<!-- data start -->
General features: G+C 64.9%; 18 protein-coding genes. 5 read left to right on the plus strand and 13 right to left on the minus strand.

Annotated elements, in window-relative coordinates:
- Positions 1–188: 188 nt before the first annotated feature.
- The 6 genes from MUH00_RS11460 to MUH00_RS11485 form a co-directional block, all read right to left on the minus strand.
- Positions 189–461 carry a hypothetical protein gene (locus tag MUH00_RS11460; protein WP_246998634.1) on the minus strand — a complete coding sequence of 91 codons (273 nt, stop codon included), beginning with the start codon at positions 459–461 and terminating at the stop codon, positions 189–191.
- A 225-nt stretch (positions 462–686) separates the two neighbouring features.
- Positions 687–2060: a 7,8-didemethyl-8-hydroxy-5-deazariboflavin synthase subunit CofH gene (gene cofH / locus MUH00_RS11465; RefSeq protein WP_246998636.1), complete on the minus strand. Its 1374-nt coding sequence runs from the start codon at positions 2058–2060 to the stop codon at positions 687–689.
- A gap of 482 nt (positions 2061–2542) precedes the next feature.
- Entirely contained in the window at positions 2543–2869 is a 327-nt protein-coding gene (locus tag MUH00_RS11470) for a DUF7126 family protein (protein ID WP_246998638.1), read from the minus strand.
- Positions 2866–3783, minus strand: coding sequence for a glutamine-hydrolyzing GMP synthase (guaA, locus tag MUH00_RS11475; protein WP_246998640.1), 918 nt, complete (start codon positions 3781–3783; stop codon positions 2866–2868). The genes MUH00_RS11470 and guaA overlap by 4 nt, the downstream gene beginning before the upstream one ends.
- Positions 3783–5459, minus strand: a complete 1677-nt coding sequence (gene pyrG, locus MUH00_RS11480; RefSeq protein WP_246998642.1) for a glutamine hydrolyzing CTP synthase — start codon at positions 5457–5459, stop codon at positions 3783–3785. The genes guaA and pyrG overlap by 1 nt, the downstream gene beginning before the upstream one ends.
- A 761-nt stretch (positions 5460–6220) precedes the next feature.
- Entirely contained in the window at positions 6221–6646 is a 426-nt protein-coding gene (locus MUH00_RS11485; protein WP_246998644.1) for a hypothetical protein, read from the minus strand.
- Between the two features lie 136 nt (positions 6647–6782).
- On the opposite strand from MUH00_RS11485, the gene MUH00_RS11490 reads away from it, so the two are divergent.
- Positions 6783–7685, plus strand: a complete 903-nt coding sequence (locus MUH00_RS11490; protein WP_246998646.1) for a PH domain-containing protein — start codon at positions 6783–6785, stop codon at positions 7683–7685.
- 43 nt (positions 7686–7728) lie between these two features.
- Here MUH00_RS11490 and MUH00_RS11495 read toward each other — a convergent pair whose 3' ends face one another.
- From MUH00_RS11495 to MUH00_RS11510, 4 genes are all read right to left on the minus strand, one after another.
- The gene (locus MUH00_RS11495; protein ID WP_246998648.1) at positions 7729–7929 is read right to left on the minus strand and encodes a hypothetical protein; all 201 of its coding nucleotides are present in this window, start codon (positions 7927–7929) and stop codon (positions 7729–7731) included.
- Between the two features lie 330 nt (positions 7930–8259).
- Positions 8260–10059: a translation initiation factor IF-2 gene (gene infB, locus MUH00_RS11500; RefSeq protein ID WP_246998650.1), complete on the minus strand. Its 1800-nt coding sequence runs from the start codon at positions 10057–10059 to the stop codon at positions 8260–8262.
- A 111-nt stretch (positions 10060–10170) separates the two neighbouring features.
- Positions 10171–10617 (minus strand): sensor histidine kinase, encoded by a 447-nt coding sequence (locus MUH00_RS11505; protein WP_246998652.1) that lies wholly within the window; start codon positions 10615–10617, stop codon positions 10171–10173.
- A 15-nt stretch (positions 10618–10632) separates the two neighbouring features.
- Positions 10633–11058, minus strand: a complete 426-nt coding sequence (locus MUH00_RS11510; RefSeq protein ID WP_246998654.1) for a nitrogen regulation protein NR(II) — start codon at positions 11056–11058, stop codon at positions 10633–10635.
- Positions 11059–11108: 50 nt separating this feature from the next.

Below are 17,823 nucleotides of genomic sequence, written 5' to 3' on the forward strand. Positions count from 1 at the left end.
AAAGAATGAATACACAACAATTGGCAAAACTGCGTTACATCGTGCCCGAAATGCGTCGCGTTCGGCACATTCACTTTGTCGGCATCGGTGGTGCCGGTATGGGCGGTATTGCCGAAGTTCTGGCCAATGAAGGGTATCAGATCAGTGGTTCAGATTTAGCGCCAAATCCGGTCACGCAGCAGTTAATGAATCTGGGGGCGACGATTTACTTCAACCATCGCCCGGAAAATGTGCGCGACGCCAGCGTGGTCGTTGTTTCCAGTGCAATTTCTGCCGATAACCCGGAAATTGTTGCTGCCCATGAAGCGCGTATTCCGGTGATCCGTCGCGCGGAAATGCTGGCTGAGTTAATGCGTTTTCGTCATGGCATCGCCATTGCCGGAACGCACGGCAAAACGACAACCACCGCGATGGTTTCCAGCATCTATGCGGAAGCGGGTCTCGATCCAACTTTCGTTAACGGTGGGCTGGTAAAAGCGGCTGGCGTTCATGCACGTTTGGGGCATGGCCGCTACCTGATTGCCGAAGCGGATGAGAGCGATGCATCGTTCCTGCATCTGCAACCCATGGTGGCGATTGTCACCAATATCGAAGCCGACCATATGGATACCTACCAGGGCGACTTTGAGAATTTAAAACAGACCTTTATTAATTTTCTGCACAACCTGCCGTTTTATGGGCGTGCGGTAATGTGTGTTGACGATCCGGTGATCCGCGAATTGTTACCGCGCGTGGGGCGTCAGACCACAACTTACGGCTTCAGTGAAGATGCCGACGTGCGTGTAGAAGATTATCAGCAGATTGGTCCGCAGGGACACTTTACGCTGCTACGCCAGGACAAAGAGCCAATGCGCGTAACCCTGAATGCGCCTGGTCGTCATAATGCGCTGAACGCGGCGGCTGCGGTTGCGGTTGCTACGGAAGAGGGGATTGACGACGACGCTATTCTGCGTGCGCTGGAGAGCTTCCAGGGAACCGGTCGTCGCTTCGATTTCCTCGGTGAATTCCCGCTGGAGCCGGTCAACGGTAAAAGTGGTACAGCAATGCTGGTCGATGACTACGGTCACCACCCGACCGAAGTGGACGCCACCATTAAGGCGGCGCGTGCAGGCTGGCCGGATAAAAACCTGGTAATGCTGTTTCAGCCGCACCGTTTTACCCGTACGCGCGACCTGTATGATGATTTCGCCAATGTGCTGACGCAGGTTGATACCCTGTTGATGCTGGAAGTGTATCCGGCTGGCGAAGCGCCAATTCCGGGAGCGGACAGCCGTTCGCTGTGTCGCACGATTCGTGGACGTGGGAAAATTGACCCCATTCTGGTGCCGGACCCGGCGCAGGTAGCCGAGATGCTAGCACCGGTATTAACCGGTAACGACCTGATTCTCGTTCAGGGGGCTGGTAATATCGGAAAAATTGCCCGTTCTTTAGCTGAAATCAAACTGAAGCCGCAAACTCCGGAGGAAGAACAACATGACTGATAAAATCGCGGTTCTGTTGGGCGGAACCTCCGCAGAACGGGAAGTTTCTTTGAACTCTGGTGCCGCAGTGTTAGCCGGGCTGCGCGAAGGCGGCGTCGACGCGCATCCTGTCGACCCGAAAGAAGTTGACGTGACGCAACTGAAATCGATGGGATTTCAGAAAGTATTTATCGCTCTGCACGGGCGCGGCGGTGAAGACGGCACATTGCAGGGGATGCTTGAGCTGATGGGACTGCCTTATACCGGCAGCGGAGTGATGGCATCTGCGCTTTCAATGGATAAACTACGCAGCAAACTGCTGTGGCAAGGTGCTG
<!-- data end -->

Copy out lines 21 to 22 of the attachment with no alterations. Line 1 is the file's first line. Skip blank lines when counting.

- Between the two features lie 330 nt (positions 7930–8259).
- Positions 8260–10059: a translation initiation factor IF-2 gene (gene infB, locus MUH00_RS11500; RefSeq protein ID WP_246998650.1), complete on the minus strand. Its 1800-nt coding sequence runs from the start codon at positions 10057–10059 to the stop codon at positions 8260–8262.